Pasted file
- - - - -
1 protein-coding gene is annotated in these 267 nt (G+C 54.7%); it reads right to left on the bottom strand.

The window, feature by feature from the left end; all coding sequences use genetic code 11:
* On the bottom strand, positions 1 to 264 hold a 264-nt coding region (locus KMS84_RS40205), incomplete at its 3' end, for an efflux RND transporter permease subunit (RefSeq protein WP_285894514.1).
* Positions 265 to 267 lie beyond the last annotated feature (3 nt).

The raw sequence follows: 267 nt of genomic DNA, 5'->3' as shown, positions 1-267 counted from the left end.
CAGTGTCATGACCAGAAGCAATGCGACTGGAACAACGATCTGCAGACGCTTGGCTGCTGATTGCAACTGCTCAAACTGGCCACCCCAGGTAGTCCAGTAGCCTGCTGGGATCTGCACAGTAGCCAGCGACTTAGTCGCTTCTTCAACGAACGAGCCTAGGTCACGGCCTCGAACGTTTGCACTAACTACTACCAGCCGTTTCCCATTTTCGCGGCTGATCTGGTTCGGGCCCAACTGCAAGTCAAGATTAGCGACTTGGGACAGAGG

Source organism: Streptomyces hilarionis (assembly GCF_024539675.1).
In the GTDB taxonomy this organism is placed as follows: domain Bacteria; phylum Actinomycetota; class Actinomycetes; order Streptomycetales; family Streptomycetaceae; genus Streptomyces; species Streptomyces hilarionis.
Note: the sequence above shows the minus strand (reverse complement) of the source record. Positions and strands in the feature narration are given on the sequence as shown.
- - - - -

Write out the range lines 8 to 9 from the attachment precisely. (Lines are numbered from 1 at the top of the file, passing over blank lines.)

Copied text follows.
In the GTDB taxonomy this organism is placed as follows: domain Bacteria; phylum Actinomycetota; class Actinomycetes; order Streptomycetales; family Streptomycetaceae; genus Streptomyces; species Streptomyces hilarionis.
Note: the sequence above shows the minus strand (reverse complement) of the source record. Positions and strands in the feature narration are given on the sequence as shown.